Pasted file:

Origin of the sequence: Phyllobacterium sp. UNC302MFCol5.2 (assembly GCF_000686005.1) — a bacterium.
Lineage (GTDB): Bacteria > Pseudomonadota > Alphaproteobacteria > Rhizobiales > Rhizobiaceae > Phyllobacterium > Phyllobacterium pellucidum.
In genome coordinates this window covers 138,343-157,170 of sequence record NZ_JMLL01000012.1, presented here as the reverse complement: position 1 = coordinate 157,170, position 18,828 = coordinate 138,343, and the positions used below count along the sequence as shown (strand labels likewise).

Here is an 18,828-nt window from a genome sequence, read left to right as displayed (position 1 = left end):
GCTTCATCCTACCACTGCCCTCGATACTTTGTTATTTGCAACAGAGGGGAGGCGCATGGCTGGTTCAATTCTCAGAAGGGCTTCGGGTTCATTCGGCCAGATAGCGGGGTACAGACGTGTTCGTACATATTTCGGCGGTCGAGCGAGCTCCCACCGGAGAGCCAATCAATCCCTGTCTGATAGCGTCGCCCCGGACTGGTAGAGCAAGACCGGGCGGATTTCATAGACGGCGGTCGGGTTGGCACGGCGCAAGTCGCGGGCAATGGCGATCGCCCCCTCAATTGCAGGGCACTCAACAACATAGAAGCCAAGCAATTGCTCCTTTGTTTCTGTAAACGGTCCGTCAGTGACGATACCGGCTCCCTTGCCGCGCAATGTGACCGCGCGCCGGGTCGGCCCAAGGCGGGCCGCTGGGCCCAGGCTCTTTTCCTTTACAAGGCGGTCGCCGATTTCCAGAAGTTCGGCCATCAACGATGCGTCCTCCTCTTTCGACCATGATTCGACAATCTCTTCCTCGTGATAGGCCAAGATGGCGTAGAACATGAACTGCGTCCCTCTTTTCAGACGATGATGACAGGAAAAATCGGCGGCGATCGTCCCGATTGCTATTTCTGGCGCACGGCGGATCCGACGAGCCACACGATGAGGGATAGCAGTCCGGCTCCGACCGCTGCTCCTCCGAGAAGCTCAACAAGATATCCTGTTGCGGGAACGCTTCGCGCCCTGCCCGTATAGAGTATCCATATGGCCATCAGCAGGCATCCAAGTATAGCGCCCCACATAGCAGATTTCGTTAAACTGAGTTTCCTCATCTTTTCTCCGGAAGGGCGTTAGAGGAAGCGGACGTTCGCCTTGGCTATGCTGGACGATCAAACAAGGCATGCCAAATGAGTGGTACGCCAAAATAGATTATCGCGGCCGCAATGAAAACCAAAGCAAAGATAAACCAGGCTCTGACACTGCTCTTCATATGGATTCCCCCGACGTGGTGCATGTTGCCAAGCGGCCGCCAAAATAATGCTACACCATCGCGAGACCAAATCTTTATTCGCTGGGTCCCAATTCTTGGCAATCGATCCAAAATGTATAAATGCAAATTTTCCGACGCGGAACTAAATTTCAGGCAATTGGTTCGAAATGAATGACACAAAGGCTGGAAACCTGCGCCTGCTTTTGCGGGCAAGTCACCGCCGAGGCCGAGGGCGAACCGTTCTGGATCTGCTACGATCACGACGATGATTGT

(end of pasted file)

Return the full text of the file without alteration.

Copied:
Origin of the sequence: Phyllobacterium sp. UNC302MFCol5.2 (assembly GCF_000686005.1) — a bacterium.
Lineage (GTDB): Bacteria > Pseudomonadota > Alphaproteobacteria > Rhizobiales > Rhizobiaceae > Phyllobacterium > Phyllobacterium pellucidum.
In genome coordinates this window covers 138,343-157,170 of sequence record NZ_JMLL01000012.1, presented here as the reverse complement: position 1 = coordinate 157,170, position 18,828 = coordinate 138,343, and the positions used below count along the sequence as shown (strand labels likewise).

Here is an 18,828-nt window from a genome sequence, read left to right as displayed (position 1 = left end):
GCTTCATCCTACCACTGCCCTCGATACTTTGTTATTTGCAACAGAGGGGAGGCGCATGGCTGGTTCAATTCTCAGAAGGGCTTCGGGTTCATTCGGCCAGATAGCGGGGTACAGACGTGTTCGTACATATTTCGGCGGTCGAGCGAGCTCCCACCGGAGAGCCAATCAATCCCTGTCTGATAGCGTCGCCCCGGACTGGTAGAGCAAGACCGGGCGGATTTCATAGACGGCGGTCGGGTTGGCACGGCGCAAGTCGCGGGCAATGGCGATCGCCCCCTCAATTGCAGGGCACTCAACAACATAGAAGCCAAGCAATTGCTCCTTTGTTTCTGTAAACGGTCCGTCAGTGACGATACCGGCTCCCTTGCCGCGCAATGTGACCGCGCGCCGGGTCGGCCCAAGGCGGGCCGCTGGGCCCAGGCTCTTTTCCTTTACAAGGCGGTCGCCGATTTCCAGAAGTTCGGCCATCAACGATGCGTCCTCCTCTTTCGACCATGATTCGACAATCTCTTCCTCGTGATAGGCCAAGATGGCGTAGAACATGAACTGCGTCCCTCTTTTCAGACGATGATGACAGGAAAAATCGGCGGCGATCGTCCCGATTGCTATTTCTGGCGCACGGCGGATCCGACGAGCCACACGATGAGGGATAGCAGTCCGGCTCCGACCGCTGCTCCTCCGAGAAGCTCAACAAGATATCCTGTTGCGGGAACGCTTCGCGCCCTGCCCGTATAGAGTATCCATATGGCCATCAGCAGGCATCCAAGTATAGCGCCCCACATAGCAGATTTCGTTAAACTGAGTTTCCTCATCTTTTCTCCGGAAGGGCGTTAGAGGAAGCGGACGTTCGCCTTGGCTATGCTGGACGATCAAACAAGGCATGCCAAATGAGTGGTACGCCAAAATAGATTATCGCGGCCGCAATGAAAACCAAAGCAAAGATAAACCAGGCTCTGACACTGCTCTTCATATGGATTCCCCCGACGTGGTGCATGTTGCCAAGCGGCCGCCAAAATAATGCTACACCATCGCGAGACCAAATCTTTATTCGCTGGGTCCCAATTCTTGGCAATCGATCCAAAATGTATAAATGCAAATTTTCCGACGCGGAACTAAATTTCAGGCAATTGGTTCGAAATGAATGACACAAAGGCTGGAAACCTGCGCCTGCTTTTGCGGGCAAGTCACCGCCGAGGCCGAGGGCGAACCGTTCTGGATCTGCTACGATCACGACGATGATTGT